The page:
sec4dev 2021 Recap – Women in IT: We are no Aliens!
In the pioneering days of information technology, women played an essential role – well-known examples are Ada Lovelace, who developed an algorithm and is considered the first female programmer ever, or Dorothy Vaughan, whose work contributed significantly to the success of the U.S. space program. Over the course of time, however, the proportion of women changed significantly; today, women are heavily underrepresented in this industry, also in Austria.
Why this situation needs to be changed urgently, how this might be done, and what opportunities women have to discuss their situation – those were the topics of a full-length session at the sec4dev Conference & Bootcamp 2021. Entitled “Women in ICT – We are no Aliens!“, the session convened numerous inspiring women who shared their success stories and the challenges they had to master – including Tanya Janca (author, and founder of We Hack Purple), Adela Mehic-Dzanic (Female Tech Leaders), Alyssa Miller (lawyer, hacker, and security leader at In-Security), and Hannah Wundsam (CEO Austrian Startups). Statements such as “we couldn’t find a woman to give a talk” can thus be clearly refuted.
We have summarized the evening’s most important tips and insights for you.
We can do it!
First of all, there is a distinct silver lining on the horizon. The situation has improved noticeably over the last ten years, and in countries such as the Balkan states the proportion of women in IT is already very high. Also, there are numerous initiatives and opportunities to attract more girls and women to IT and to exchange ideas with like-minded women. Numerous training programs by and for women also offer exciting prospects. Here, the experts emphasized the great potential of networks and how important it is to be proactive and ask for guidance and help when it comes to networking and mentoring. Mentoring has the advantage to be incredibly enriching for both sides, often providing new perspectives. Further keys to success are: having one’s finger on the pulse of time, being open to new things, follow your own interests in IT, not letting yourself be demotivated by setbacks, and taking responsibility for your own career. Summarized in Tanya Janca‘s words: “We can do it!”
For almost every problem there is a solution.
Women are still at a disadvantage when applying for jobs in the IT sector, resp. men are usually favored. This so-called “hiring bias” is well-researched, and we know that executives often unconsciously hire candidates who are like them in one way or another. To break this pattern, we need more diversity (and more women), amongst others at the management level.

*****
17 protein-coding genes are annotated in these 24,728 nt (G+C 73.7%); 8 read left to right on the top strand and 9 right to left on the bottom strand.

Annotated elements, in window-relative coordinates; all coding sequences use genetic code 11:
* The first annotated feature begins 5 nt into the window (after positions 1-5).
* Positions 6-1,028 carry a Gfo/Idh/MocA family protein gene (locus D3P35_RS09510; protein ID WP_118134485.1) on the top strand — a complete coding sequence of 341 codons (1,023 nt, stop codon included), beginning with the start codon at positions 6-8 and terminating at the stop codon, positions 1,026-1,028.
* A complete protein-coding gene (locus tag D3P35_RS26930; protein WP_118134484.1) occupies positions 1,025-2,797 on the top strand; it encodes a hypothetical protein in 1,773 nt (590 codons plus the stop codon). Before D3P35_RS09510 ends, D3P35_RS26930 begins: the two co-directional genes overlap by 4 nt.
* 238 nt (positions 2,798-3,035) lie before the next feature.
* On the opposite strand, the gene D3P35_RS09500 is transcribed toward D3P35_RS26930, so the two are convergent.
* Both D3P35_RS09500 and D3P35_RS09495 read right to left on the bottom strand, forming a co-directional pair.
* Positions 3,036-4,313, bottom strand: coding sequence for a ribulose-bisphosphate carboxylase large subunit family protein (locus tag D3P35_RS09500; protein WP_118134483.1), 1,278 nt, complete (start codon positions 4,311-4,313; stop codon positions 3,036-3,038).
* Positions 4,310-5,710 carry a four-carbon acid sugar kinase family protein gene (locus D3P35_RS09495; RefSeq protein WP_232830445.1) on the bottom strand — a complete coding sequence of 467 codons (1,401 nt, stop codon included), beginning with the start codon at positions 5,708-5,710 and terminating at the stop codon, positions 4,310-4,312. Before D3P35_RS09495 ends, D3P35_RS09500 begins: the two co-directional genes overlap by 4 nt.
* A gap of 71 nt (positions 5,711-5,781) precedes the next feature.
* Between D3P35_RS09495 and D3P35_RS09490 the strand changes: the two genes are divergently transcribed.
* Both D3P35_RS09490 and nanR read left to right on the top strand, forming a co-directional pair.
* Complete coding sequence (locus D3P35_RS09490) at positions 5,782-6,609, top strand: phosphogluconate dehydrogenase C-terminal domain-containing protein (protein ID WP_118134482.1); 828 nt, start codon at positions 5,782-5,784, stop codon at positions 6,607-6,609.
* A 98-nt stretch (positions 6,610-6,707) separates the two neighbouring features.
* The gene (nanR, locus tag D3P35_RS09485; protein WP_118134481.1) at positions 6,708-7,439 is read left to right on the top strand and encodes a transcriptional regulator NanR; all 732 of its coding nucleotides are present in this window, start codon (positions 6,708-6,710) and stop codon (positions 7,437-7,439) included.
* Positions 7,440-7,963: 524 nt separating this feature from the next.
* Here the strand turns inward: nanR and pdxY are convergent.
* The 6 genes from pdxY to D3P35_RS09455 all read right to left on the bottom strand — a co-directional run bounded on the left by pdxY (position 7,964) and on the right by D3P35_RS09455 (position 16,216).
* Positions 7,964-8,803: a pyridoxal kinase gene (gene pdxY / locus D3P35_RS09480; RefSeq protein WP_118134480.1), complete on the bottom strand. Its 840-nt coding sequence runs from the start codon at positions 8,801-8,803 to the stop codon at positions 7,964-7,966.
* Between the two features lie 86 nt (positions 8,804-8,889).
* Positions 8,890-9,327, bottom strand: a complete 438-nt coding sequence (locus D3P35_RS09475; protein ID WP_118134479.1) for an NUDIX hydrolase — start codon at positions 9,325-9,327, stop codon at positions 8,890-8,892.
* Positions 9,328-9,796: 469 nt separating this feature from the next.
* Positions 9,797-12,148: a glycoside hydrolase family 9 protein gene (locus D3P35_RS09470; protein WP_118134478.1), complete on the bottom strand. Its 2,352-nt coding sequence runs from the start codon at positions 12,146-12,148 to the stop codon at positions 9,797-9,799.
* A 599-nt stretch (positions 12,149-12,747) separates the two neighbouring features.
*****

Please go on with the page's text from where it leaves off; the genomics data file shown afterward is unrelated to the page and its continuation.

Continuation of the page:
Our experts’ tip: Women should not be afraid to defy existing role pictures, set goals for themselves, and consistently pursue those goals. That sounds easier than it is. Having strong networks and mentors to rely on offers encouragement. Besides, the importance of female role models cannot be emphasized enough: They show other women that it is possible to be successful in IT, take on leadership positions, and change the status quo.
Being a woman in IT – It’s not a bug, it’s a feature.
Diversity is a game changer on many levels: due to various socializations and individual experiences, people view problems differently. Diversely structured teams – in IT this means among other things teams with a balanced gender ratio – therefore enable a broad awareness of problems and diverse solution strategies, which is a great advantage for any company.
In some situations, women can also take advantage of existing “prejudices” – in social engineering simulations, for instance, they often reach their goal faster than male colleagues since women are not usually perceived as a threat.
Our experts also agree that the controversial female quota is an opportunity that women can actively use: the quota has, to some extent, opened previously closed doors – now it’s up to take the opportunity in the desired IT career field and show that IT is no longer a male domain.
Networks & Initiatives: We would like to thank the networks of women in IT who supported this session, who are campaigning for more women in IT, putting role models in the spotlight and empowering the ever-growing number of women in IT.
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Further reading & recommended movies:
- Caroline Criado-Perez: Invisible Women: Exposing Data Bias in a World Designed for Men (Harry N. Abrams, 2021)
- Margot Lee Shetterly: Hidden Figures: The Story of the African-American Women Who Helped Win the Space Race (William Morrow Paperbacks, 2016)
- Hidden Figures (2016; directed by Theodore Melfi)